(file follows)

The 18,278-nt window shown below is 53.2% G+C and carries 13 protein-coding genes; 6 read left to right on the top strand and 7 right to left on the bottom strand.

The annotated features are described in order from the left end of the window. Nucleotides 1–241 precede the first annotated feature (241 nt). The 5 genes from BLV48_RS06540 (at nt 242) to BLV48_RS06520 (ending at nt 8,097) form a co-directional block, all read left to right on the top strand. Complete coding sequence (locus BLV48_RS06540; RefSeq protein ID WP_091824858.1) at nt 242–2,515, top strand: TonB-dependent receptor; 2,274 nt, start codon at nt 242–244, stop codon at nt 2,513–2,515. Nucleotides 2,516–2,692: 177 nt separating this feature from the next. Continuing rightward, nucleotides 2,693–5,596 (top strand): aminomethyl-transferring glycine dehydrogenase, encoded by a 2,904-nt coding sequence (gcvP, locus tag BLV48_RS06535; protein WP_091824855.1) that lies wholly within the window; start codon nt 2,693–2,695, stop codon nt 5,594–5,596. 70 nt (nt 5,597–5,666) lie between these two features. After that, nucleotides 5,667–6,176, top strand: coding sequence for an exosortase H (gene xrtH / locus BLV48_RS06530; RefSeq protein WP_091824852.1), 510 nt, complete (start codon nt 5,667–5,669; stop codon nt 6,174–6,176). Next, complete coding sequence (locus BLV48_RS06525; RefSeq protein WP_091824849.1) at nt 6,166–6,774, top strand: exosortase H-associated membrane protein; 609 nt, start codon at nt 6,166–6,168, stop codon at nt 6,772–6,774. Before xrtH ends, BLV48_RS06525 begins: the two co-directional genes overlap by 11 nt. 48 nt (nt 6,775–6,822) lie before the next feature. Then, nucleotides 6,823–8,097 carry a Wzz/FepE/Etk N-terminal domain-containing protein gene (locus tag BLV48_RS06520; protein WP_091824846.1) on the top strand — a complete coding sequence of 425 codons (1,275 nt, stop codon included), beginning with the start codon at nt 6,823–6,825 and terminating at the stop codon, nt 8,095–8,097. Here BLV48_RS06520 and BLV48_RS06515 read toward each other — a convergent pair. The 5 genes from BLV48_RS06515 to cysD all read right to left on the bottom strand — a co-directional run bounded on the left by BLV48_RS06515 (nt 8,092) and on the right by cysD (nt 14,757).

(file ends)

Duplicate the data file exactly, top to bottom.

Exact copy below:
The 18,278-nt window shown below is 53.2% G+C and carries 13 protein-coding genes; 6 read left to right on the top strand and 7 right to left on the bottom strand.

The annotated features are described in order from the left end of the window. Nucleotides 1–241 precede the first annotated feature (241 nt). The 5 genes from BLV48_RS06540 (at nt 242) to BLV48_RS06520 (ending at nt 8,097) form a co-directional block, all read left to right on the top strand. Complete coding sequence (locus BLV48_RS06540; RefSeq protein ID WP_091824858.1) at nt 242–2,515, top strand: TonB-dependent receptor; 2,274 nt, start codon at nt 242–244, stop codon at nt 2,513–2,515. Nucleotides 2,516–2,692: 177 nt separating this feature from the next. Continuing rightward, nucleotides 2,693–5,596 (top strand): aminomethyl-transferring glycine dehydrogenase, encoded by a 2,904-nt coding sequence (gcvP, locus tag BLV48_RS06535; protein WP_091824855.1) that lies wholly within the window; start codon nt 2,693–2,695, stop codon nt 5,594–5,596. 70 nt (nt 5,597–5,666) lie between these two features. After that, nucleotides 5,667–6,176, top strand: coding sequence for an exosortase H (gene xrtH / locus BLV48_RS06530; RefSeq protein WP_091824852.1), 510 nt, complete (start codon nt 5,667–5,669; stop codon nt 6,174–6,176). Next, complete coding sequence (locus BLV48_RS06525; RefSeq protein WP_091824849.1) at nt 6,166–6,774, top strand: exosortase H-associated membrane protein; 609 nt, start codon at nt 6,166–6,168, stop codon at nt 6,772–6,774. Before xrtH ends, BLV48_RS06525 begins: the two co-directional genes overlap by 11 nt. 48 nt (nt 6,775–6,822) lie before the next feature. Then, nucleotides 6,823–8,097 carry a Wzz/FepE/Etk N-terminal domain-containing protein gene (locus tag BLV48_RS06520; protein WP_091824846.1) on the top strand — a complete coding sequence of 425 codons (1,275 nt, stop codon included), beginning with the start codon at nt 6,823–6,825 and terminating at the stop codon, nt 8,095–8,097. Here BLV48_RS06520 and BLV48_RS06515 read toward each other — a convergent pair. The 5 genes from BLV48_RS06515 to cysD all read right to left on the bottom strand — a co-directional run bounded on the left by BLV48_RS06515 (nt 8,092) and on the right by cysD (nt 14,757).